Tea, toast and techno-terror

Nicholas Tucker finds challenge and complexity in recent teenage fiction

Although the novels of Robert Westall have often been associated with violence or horror, the three published since his death in 1993 have concentrated on young love. Harvest and Falling into Glory describe bumpy but ultimately fulfilling affairs between a teenager and an older woman. Blizzard (Methuen, pounds 11.99), the latest work to appear, consists of two separate stories about first passion between youthful contemporaries. Both are very well done, with each protagonist helplessly caught up in the various unstable combinations of egotism and empathy, independence and dependency, defensiveness and openness that can always make late adolescence such a confusing time.

In the first story, tough Margaret sees off opinionated Ralph, but possibly not for long as both grow older and wiser. In the companion novella, an otherwise irritating 16-year-old finds new strength and understanding as he rescues his saintly girlfriend from exposure. Each story is set in a past when bookish sixth formers still liked nothing better than talking about their favourite literary classics. This element of nostalgia apart, there is an enormous amount in Westall's writing for modern teenage readers.

Anne Fine is a brilliant writer who also sells well, proving that quality can still make it in a children's book market increasingly dominated by formulaic series. The Tulip Touch (Hamish Hamilton, pounds 10.99) explores the destructive side possible in close friendships, when a best mate can gradually become an oppressive enemy. Young Natalie watches helplessly as her unpopular but powerful friend Tulip turns into a thief, arsonist and near-murderess. An attempt to disengage provokes Tulip into a final act of destruction, in which Natalie loses her home and Tulip the only place she was ever happy. Natalie still cannot bring herself to condemn her former friend, the product of a cruelly neglectful home, and ends the story feeling guilty and sorry. There are fewer laughs here than normal in Anne Fine's work, but as always plenty to think about.

Theresa Breslin's Death or Glory Boys (Methuen, pounds 11.99) also asks troubling questions, this time about the ethics of meeting violence with violence. A dangerous terrorist is on the loose, but Phil and Sarah disagree about how to meet this situation. In response, Sarah joins an Army Cadet Orientation Course while Phil remains resolutely pacifist. Neither gets off lightly in terms of knowing for certain they have made the right choice - a point worth stressing given the current simplistic discussions about teaching morality in schools. When the terrorist is killed just before another bomb is ignited, she turns out to be an adolescent herself. But by this time, credulity is severely stretched; this book is not in the same league as the author's prize-winning Whispers in the Graveyard.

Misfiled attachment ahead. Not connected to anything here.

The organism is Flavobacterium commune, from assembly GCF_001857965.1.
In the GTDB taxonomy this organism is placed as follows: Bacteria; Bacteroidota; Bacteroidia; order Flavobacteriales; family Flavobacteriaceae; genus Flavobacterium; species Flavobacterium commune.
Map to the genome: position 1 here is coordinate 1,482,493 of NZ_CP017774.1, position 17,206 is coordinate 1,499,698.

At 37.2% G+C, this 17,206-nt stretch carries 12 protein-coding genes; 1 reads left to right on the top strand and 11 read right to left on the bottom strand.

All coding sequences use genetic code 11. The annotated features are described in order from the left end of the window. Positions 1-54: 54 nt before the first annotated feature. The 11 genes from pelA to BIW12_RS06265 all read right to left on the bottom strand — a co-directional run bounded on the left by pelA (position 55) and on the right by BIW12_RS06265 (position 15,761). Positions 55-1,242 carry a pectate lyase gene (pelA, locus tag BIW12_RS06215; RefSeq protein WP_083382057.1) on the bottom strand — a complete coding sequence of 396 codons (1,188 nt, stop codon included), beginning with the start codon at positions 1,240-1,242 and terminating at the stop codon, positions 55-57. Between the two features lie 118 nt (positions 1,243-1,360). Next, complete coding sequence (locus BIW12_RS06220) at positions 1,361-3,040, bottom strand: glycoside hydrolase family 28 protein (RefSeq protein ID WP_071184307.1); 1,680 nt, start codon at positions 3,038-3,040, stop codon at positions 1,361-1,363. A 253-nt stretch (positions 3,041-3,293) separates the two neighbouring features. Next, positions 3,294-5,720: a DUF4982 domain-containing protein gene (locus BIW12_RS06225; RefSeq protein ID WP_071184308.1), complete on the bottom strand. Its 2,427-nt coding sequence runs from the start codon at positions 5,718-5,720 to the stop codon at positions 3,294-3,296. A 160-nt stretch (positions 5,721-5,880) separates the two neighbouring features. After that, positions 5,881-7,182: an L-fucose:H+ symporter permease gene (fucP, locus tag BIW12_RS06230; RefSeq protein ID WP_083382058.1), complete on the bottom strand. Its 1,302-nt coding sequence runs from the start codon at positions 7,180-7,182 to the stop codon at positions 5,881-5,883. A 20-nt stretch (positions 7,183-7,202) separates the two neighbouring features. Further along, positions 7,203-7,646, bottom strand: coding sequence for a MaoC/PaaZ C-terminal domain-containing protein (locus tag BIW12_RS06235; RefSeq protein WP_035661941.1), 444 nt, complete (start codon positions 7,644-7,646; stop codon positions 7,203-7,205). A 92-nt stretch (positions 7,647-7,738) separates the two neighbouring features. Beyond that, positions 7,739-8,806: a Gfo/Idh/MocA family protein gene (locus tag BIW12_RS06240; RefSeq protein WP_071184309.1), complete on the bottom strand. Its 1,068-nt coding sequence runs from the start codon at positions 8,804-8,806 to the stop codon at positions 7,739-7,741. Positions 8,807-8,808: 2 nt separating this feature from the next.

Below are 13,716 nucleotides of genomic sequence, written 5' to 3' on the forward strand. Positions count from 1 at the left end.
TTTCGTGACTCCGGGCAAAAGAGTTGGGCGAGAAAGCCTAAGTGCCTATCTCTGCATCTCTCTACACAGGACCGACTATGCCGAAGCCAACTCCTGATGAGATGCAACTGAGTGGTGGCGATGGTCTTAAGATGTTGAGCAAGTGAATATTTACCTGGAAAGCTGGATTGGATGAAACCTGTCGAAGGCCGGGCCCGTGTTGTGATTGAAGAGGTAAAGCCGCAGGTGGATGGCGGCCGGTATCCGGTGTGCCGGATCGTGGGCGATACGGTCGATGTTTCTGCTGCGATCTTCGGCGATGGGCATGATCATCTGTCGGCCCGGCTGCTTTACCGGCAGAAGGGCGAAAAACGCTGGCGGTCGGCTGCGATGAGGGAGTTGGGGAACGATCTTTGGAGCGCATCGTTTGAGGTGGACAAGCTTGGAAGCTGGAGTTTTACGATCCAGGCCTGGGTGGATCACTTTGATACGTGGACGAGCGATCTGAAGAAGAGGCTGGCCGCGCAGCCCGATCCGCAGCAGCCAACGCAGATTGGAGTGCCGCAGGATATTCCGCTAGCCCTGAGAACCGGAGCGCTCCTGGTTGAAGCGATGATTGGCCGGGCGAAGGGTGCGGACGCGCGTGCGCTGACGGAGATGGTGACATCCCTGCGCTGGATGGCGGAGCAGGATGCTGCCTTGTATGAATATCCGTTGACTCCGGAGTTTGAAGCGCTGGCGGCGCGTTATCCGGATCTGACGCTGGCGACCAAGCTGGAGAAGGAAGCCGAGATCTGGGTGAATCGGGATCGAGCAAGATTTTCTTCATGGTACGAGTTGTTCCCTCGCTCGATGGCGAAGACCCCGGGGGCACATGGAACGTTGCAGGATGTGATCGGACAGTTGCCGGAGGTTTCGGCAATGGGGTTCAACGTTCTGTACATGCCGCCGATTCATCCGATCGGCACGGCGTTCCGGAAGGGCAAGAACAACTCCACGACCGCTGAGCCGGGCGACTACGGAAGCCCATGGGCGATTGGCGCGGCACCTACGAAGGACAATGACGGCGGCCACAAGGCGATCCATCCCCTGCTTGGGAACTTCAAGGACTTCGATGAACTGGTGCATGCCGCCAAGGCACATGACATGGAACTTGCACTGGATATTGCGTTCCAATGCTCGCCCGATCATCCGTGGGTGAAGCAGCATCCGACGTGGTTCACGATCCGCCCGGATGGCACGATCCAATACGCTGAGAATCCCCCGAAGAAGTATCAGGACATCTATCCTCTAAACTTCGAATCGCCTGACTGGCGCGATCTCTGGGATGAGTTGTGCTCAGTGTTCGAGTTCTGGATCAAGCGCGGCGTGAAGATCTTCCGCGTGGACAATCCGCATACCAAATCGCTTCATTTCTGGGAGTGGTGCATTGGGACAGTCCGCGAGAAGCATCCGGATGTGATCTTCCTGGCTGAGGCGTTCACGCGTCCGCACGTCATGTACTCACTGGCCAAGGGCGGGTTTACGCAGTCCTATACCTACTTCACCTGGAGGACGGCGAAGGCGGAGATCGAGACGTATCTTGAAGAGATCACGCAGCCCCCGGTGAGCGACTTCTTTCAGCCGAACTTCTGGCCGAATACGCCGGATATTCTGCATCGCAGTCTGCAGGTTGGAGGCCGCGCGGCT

Norman Silver's The Blue Horse (Faber, pounds 9.99)is a shorter story, but a more powerful one. Describing a boy with a serious facial injury following a road accident, it ends with an appeal for more understanding plus a mention of the charity Changing Faces. Yet this is no wooden morality tale to boost a good cause. Alex is a convincing character, whose possessive mother and escapist father both make his life harder. Jilly Wilkinson's dreamlike line illustrations give this moving account a valuable extra dimension.

Karen Cushman's Catherine called Birdy (Macmillan, pounds 3.99) sets out to make British medieval social history child-friendly as never before. Written in the form of a journal, it describes the year 1290 in terms of immediately arresting detail: maggots in the meat, fleas, medicine made with the dung of a white dog and meals with swan's neck pudding. But while these details are accurate enough, the journal-keeper - 14-year-old Catherine - is so laid-back in her sulks and pertness she could just as well have appeared as a Beverly Hills teenager in Clueless. Disapproving of all types of social snobbery, indignant about arranged marriages, Catherine may be a right-on person, but she is never historically convincing. Readers may still enjoy her various adventures, and especially the possibility of True Love at the end.

A clan meeting in Australia for all the dispersed members of one MacDonald family is a daring plot for any novel, given the plethora of Christian names inevitably involved and the tangled blood-lines that keep cropping up. Despite trying hard with this scenario, Judith O'Neill never quite gets away with it in Hearing Voices (Hamish Hamilton, pounds 10.99), a sequel to her more successful So Far from Skye. Adolescent Malcolm, flying in from Scotland, soon gets involved in a sub-plot so unbelievable O J Simpson himself might hesitate before using it as an alibi. Family secrets have always been one staple of children's fiction, even for readers with cupboards bare of skeletons. But this story is more nightmare than reality; the type of plot an editor should have moved in on at the early draft stage, blue pencil at the ready.

Philip Pullman can do no wrong these days, and Clockwork, or All Wound Up (Doubleday, pounds 9.99) can fairly be compared to the gothic fantasies of the greatly missed Leon Garfield. Elegantly produced, with haunting illustrations by Peter Bailey, it is one more version of the Faust legend set in the world of 18th-century German clockmakers capable of producing masterpieces involving moving saints, sinners and Death himself with his scythe and hourglass. An inadequate apprentice makes a deadly pact with a stranger, who provides him with a perfect little metal figure to join all the others circling round the town clock. For those who might want to read spooky stories this Christmas in front of a flickering fire (or television screen), this story could hardly be better.

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